Revised Polygraph Still Spots the Best Candidates
Polygraph screening has been part of CBP’s vetting process since 2008, but in 2010, Congress passed the Anti-Border Corruption Act requiring the agency to use the polygraph to vet all law enforcement applicants. Then in 2017, President Trump issued an executive order directing CBP to hire at least 5,000 Border Patrol agents in the coming years.
To meet that challenge, CBP’s Credibility Assessment Division, which oversees the polygraph program for the Office of Professional Responsibility, looked for ways to streamline the polygraph portion of the application pipeline.
The review showed that some questions posed during the polygraph examination were covered in the applicant’s background investigation, redundancies that prolonged the session. For instance, an applicant’s financial or civil records were also being verified through interviews and fact checking, said Scott Stevens, Director of the Credibility Assessment Division.
CBP then worked with the National Center for Credibility Assessment, the organization that oversees all federal polygraph programs, to come up with a test better suited to the agency’s needs.
What emerged from the project and a six-month trial that began in May 2017 was a reorganized polygraph test focused on CBP’s main interest: suitability to be a federal law enforcement officer or agent with the ability to safeguard national security.
The changes paid off.
Examination time dropped by an hour and the retest rate fell by nearly three percent. At the same time, 5,559 passed the polygraph test in Fiscal Year 2019, an increase of 24 percent from the previous fiscal year; 4,487 passed the polygraph test in Fiscal Year 2018, up from 2,393 in fiscal 2017, a remarkable 88 percent increase.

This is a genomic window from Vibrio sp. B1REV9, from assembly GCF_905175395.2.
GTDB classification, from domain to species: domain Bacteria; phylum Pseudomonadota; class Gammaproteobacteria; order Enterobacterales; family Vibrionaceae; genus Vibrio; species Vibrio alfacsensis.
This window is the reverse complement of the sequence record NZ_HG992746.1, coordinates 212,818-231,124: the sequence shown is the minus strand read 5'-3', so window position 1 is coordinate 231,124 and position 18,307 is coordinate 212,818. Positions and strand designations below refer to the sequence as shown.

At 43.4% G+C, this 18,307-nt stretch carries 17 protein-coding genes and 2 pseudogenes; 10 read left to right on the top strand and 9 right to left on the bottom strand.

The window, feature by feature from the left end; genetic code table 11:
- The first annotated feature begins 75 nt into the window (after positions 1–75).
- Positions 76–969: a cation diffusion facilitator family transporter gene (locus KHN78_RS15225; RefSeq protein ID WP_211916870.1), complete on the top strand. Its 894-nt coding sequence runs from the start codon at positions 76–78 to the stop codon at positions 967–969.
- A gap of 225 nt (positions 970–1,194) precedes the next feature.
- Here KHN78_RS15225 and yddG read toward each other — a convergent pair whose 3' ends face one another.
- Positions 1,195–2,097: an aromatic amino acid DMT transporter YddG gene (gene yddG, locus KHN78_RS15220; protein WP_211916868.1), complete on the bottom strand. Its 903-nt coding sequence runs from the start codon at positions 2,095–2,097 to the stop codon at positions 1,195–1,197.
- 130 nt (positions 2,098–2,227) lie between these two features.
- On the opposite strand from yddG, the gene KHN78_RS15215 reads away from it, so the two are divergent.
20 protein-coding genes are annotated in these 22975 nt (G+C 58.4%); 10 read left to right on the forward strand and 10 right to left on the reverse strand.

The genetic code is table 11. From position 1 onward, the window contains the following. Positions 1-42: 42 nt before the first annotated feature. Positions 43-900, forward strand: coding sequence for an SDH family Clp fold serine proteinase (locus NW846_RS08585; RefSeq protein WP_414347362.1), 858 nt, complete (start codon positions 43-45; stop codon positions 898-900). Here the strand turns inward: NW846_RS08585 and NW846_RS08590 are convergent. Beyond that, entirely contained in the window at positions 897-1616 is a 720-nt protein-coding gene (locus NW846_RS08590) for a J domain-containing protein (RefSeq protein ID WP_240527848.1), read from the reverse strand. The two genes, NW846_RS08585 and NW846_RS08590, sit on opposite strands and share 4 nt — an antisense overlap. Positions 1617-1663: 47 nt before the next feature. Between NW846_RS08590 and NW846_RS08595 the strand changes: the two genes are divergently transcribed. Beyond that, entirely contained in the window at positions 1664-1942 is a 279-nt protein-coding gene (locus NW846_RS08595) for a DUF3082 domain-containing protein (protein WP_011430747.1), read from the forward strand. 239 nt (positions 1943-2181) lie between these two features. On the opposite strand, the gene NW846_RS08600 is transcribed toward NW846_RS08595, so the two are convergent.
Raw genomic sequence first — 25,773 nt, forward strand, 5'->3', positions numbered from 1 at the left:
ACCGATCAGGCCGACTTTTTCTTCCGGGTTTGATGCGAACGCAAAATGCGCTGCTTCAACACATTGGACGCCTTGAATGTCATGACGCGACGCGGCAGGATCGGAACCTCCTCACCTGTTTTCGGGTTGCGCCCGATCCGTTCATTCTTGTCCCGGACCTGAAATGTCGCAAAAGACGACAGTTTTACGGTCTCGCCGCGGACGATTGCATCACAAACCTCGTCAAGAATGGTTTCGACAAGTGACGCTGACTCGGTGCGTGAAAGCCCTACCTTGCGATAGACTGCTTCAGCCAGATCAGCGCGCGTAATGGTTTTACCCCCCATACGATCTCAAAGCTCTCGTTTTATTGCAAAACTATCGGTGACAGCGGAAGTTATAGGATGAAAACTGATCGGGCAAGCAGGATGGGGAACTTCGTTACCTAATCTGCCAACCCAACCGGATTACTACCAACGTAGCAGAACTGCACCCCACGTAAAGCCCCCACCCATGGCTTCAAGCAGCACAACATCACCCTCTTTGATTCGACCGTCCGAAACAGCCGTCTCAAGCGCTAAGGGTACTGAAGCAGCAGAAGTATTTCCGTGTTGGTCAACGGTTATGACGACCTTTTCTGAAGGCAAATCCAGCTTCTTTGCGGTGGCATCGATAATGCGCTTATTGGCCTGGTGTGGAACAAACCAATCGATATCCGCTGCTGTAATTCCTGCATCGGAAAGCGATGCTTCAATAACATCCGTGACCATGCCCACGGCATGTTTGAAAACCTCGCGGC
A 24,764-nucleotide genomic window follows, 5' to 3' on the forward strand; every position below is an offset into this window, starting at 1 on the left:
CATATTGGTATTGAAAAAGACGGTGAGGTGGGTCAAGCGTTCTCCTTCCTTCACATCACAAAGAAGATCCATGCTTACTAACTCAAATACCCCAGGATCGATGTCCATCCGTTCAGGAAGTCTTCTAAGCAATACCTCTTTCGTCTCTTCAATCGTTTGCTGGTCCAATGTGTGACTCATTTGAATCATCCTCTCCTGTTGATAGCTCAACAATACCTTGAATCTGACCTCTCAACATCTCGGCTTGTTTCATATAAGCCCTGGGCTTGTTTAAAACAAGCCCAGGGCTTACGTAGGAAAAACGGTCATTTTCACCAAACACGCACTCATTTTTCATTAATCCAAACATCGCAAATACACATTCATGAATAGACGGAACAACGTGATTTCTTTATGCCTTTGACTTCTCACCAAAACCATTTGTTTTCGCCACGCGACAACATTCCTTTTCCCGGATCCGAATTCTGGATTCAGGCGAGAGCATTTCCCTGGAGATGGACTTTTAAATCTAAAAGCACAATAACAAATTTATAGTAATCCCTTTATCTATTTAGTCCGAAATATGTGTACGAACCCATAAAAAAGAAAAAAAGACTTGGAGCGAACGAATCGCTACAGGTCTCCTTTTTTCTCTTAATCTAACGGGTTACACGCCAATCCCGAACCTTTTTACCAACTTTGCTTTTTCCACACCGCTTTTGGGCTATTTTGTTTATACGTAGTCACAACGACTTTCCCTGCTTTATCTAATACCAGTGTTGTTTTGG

Best of all, the new polygraph examination maintains the integrity of CBP’s vetting, ensuring only the best candidates are still hired, according to former Division Director Alex Blais.
“The focus is on efficiency,” Stevens added. “There was a perception that we were dropping our standards. However, that is not the case.”
In staying ahead of the expected surge in applicants, the division added testing sites and examiners. Polygraph tests are now offered in San Antonio, Texas, Atlanta, Georgia and Portland, Maine, with plans to expand to San Juan, Puerto Rico, all areas that attract many applicants. CBP maintains 25 permanent testing locations throughout the country and examiners can travel to other locations as needed. Meanwhile, more examiners have been assigned to locations in McAllen and El Paso, San Diego and Miami, Blais noted.
More examiners will clearly help but becoming one is a steep climb.
It takes good communication skills, a bachelor’s degree, at least two years of investigative experience and – one more important thing — passing a polygraph test, to qualify for training at the National Center for Credibility Assessment campus at Fort Jackson in Columbia, South Carolina. In a fast-paced, intensive curriculum squeezed into 14 weeks, the future examiners study psychology, physiology, law, ethics and how to analyze and conduct polygraph exams.
“It’s rigorous and you can’t fall behind,” recalls CBP examiner Tricia Visconti. “There are some students in almost every class who don’t make it through.”
Training includes applying physiological and psychological principles to detect deception. Graduates earn 15 credit hours toward a master’s degree and are prepared to do both criminal and pre-employment polygraph screening.